Colin:              How long ago was it that you did that? 


Helen:              We started investing in 2001, so we’ve done it in seven years. 


Colin:              That’s amazing.  


Helen:              It’s pretty exciting. 


Colin:              You decided to do some exhibiting at a property expo. Why did you begin exhibiting and how did you approach it? 


Helen:              With everything in life, both Ed and I are fans of having coaches and mentors in our life. It’s like with our property investing, we’ve had mentors and coaches that have guided us through and we wouldn’t have what we have today if it weren’t for the support of our mentors, so I applied the same strategy to business. 


                        When we decided to run Real Wealth Australia and these programs, we thought we’d hire on a coach, someone who’s been there and done that to show us what we needed to do and fast-track us. The Melbourne Property Expo was on and my business coach at the time said, “You need to get yourself there,” and it was only two weeks prior to the expo. 


                        So we quickly rang up the organizers, booked ourselves a stand, $12,000 later, we were at the expo. I paid for show bags, brochures, posters, furniture and all this kind of thing. At the end of the expo, we walked away with zero dollars; we had made zero dollars. All we did achieve out of that particular expo was a runner-up award for best-looking stand, but no money. 


Colin:              Well, at least you got something positive. You did get the runner-up for best of stand! But following that, you came to Best of Show Exhibitor Training. 


Helen:              That’s correct. Following my strategy of always looking for someone who has been there and done that and who can fast-track us, Colin, that’s when I noticed that you were running Best of Show Exhibiting Workshops and I thought, “I have to be there,” so that’s when I came along and spent the day with you and I learned so much out of that day.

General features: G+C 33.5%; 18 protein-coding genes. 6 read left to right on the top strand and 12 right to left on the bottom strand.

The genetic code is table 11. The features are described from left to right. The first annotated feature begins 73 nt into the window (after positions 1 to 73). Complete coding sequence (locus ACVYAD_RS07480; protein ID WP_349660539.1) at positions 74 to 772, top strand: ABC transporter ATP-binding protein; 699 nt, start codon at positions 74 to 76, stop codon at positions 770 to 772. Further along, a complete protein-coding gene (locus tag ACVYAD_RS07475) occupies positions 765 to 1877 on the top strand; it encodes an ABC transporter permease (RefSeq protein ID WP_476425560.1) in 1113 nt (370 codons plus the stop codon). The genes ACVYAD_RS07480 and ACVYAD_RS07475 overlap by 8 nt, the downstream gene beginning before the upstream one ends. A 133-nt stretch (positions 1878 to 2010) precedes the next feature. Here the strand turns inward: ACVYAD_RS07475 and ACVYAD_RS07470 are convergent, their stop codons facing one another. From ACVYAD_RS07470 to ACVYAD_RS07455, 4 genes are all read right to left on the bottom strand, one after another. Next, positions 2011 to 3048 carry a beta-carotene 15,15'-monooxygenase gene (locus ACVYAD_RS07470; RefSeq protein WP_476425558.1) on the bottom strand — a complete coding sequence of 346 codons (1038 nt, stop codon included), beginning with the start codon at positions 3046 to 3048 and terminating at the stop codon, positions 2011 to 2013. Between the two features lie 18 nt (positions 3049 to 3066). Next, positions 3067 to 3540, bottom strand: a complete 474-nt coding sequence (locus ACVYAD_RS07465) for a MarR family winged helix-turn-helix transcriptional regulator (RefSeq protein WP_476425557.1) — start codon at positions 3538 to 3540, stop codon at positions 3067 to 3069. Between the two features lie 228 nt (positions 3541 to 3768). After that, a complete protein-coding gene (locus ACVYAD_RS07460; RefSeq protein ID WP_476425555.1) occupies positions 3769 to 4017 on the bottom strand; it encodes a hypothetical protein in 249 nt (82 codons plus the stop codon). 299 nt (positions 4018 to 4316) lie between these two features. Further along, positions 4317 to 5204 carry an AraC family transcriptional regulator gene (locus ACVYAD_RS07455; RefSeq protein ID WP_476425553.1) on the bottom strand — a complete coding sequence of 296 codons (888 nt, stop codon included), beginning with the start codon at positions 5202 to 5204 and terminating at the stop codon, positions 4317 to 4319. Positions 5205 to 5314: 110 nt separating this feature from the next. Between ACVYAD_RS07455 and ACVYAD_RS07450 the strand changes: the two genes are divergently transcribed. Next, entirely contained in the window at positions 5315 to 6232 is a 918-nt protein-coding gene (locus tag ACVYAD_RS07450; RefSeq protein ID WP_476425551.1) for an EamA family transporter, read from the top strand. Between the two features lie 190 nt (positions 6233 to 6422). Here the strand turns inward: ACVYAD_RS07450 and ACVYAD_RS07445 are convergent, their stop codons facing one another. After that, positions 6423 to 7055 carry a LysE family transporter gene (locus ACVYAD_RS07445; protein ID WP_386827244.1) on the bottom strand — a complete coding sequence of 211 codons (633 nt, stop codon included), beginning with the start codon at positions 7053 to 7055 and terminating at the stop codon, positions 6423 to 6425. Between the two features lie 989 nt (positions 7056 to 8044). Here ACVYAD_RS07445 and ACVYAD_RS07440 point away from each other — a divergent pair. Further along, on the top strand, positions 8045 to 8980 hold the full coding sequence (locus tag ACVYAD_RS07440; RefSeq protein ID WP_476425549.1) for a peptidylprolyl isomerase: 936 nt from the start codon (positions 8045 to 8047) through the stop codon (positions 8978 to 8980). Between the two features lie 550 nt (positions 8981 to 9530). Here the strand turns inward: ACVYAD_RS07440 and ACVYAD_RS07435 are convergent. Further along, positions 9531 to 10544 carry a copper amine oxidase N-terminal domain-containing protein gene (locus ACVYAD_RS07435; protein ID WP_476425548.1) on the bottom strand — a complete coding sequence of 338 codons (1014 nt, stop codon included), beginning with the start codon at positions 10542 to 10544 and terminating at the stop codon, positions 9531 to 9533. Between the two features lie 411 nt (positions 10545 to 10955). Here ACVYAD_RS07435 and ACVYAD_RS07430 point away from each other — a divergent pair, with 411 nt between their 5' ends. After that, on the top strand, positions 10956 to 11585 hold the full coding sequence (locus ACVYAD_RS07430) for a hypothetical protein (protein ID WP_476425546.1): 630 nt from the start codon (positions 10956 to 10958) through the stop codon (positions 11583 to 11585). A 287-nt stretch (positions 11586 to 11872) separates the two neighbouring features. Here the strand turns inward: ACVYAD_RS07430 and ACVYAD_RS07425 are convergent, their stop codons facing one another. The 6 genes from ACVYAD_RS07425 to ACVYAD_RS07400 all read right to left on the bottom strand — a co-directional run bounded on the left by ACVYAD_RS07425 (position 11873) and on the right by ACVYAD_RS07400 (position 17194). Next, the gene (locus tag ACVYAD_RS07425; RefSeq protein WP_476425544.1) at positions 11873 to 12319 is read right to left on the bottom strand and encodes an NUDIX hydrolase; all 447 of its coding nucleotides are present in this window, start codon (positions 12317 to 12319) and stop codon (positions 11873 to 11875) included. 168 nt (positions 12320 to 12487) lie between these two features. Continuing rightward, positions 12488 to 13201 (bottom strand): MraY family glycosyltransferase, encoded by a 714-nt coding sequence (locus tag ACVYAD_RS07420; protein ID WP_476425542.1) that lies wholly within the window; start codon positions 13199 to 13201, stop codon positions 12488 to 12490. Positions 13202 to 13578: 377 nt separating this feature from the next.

In fact, before I even joined the workshop, I think I rang you and said, “What are your credentials? How long have you been doing this? What kind of experience do you have in trade shows and exhibiting?” I think you said something about “30 years” and I said, “Yes, that qualifies,” so I ticked that box and said, “I’m going to be there.” 


Colin:              I recall that rather vividly. I’ve never been so good in my life but that seemed to have worked at the end of the day. We discussed lots of ideas on that day. What in particular really stood out to you? 


Helen:              There were actually three things that stood out to me. The first one was having some objectives, and that’s where I never even had any objectives for the first expo, so it was about growing my database because I send out monthly newsletters so it was about growing the numbers on that list. You gave me some great ideas about selling some product. 


                        At the time of my first expo, I didn’t have any products, so I created some CDs and I’ve since written a book. But the real doozie of it all was speaking engagements. I didn’t realize that I could put my hand up and ask to speak at these expos in the seminar series. I think I nearly fell off my chair when you said that I could do that and how easy it was. 


                        In fact, as a result of that tip, I actually rang the organizer the very next day and booked myself in. I said to her, “I want to take you out for lunch or a coffee because this is what I want to do.” A couple weeks later I caught up with her and then I had a speaking engagement. I was very excited about that. 


Colin:              Did you actually find it easy to set up that speaking slot? Was there a long waiting list or did they have something there ready for you? I perceive that with your enthusiasm, you probably bowled them over. 


Helen:              I wish it was that easy! For the first particular show I only got one speaking engagement, and obviously being the new kid on the block, they’re not going to allocate every day to me. There was a bit of testing for their part. So I got one speaking engagement and that was great.